from the Congress Action newsletter
by: Kim Weissman
July 23, 2000
Last week President Clinton, using the Antiquities Act of 1906, designated the Anderson Cottage as a national monument.
What is the Anderson Cottage? It was the summer White House of President Abraham Lincoln, where he and his family lived during the summers of 1862 through 1864 during the darkest days of the Civil War, the place where Lincoln was reported to have drafted the Emancipation Proclamation. Over the past few years, Bill Clinton has used the Antiquities Act to take millions of acres of public and private land in various western states and isolate them from human impact, and incurred quite a bit of entirely justified criticism for acting more as a feudal despot than as the elected leader of a free people governed by a Constitution.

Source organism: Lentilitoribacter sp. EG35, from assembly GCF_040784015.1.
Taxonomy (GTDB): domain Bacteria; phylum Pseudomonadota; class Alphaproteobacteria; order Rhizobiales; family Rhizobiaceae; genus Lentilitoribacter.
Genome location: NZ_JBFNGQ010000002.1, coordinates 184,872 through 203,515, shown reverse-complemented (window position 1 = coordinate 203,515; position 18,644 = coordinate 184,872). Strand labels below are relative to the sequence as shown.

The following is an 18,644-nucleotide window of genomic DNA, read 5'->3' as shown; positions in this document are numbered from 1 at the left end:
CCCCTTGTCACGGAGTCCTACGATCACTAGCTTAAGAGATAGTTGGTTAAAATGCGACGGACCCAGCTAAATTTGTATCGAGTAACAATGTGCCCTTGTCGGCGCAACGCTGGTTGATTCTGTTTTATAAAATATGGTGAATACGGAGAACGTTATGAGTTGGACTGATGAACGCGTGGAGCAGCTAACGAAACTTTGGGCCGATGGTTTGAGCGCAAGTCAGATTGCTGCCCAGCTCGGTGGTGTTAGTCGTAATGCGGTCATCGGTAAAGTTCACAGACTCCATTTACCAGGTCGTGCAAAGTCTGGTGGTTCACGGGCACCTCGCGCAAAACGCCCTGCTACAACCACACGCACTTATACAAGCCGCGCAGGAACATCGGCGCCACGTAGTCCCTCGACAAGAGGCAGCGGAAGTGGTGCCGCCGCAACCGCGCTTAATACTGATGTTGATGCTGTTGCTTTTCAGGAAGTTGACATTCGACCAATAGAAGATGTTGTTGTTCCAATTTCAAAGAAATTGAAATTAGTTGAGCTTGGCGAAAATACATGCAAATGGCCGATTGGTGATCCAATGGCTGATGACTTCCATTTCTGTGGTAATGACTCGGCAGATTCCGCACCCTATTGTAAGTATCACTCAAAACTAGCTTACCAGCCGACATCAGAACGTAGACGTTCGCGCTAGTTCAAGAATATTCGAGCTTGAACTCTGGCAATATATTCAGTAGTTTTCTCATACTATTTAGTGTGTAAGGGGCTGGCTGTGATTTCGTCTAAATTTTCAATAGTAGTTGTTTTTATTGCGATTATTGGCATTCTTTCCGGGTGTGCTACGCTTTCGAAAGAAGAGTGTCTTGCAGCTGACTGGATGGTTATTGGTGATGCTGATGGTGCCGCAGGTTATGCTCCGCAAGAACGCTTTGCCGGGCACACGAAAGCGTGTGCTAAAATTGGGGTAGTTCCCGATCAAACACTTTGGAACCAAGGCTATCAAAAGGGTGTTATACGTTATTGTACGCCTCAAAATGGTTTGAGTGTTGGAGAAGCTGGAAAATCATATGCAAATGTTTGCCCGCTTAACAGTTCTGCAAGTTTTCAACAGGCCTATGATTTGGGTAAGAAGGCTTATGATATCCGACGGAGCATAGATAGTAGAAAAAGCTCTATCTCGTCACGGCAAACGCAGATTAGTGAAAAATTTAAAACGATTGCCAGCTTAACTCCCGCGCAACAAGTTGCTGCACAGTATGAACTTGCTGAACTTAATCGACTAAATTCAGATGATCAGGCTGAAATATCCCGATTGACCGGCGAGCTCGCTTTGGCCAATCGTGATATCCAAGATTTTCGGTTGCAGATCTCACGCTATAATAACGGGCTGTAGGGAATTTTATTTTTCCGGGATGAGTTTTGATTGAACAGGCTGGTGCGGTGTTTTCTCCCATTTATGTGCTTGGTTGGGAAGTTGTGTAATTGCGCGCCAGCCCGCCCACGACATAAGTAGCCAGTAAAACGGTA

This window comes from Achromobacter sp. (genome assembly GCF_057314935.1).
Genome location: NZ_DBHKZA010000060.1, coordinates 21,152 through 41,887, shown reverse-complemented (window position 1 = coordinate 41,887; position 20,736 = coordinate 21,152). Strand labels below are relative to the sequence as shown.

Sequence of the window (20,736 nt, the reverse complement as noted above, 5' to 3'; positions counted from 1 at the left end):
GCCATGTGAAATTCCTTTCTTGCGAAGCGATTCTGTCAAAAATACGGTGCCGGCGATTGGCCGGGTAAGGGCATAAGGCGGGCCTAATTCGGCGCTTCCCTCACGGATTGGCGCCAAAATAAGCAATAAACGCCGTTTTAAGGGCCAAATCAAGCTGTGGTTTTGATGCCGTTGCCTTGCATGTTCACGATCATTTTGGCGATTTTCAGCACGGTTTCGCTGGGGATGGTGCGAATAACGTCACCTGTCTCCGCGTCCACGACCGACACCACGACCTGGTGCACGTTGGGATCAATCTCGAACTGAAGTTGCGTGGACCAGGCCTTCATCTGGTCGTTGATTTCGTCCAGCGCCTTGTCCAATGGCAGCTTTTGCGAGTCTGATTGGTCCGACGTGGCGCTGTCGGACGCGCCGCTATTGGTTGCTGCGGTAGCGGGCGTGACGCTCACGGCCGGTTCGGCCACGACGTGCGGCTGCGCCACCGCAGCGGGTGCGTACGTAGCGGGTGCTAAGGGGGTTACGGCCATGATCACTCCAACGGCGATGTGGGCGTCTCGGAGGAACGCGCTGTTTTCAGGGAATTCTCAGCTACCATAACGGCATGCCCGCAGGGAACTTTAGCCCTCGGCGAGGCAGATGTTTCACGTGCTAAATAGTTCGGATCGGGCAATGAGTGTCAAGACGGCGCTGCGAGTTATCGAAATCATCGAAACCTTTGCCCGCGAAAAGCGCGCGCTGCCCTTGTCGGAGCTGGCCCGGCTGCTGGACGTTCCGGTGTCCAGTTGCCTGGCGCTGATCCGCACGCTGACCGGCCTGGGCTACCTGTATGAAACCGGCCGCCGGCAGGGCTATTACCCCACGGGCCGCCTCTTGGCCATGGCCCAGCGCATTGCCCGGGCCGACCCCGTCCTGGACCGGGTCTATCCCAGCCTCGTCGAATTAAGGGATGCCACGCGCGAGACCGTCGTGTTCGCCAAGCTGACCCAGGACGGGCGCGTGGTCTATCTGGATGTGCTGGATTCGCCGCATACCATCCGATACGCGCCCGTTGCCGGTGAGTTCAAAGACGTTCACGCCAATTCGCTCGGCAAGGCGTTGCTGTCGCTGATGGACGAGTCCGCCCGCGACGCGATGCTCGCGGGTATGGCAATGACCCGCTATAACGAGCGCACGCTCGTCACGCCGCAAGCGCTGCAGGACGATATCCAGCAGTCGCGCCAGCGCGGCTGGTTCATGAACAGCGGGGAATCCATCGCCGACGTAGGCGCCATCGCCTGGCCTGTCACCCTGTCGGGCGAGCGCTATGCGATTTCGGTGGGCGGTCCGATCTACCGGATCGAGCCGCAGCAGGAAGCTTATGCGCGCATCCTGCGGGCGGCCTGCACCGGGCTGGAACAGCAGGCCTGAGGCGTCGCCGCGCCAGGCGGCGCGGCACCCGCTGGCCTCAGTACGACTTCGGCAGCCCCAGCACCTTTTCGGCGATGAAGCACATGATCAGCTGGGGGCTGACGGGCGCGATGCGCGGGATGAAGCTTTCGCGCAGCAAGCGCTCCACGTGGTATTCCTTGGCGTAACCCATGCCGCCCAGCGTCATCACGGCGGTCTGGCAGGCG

But in the case of Anderson Cottage, Clinton did the right thing. Being Bill Clinton, of course, there is no doubt that there was a political motive to his action, which was probably designed to appeal to minority voters. After all, in the cartoon version of American history now being taught in schools, it was Lincoln's Emancipation Proclamation that freed the slaves during the Civil War. Of course it did no such thing. By its terms, the Emancipation Proclamation applied only to those slave states and parts of states then in rebellion, over which Lincoln exercised no presidential authority whatsoever; and by its terms the Emancipation Proclamation exempted from its operation those slave states and parts of states that were not in rebellion and that had remained loyal to the Union. But poll-tested, modern-day political machinations notwithstanding, sometimes Bill Clinton actually does something useful in spite of his self-serving political calculations.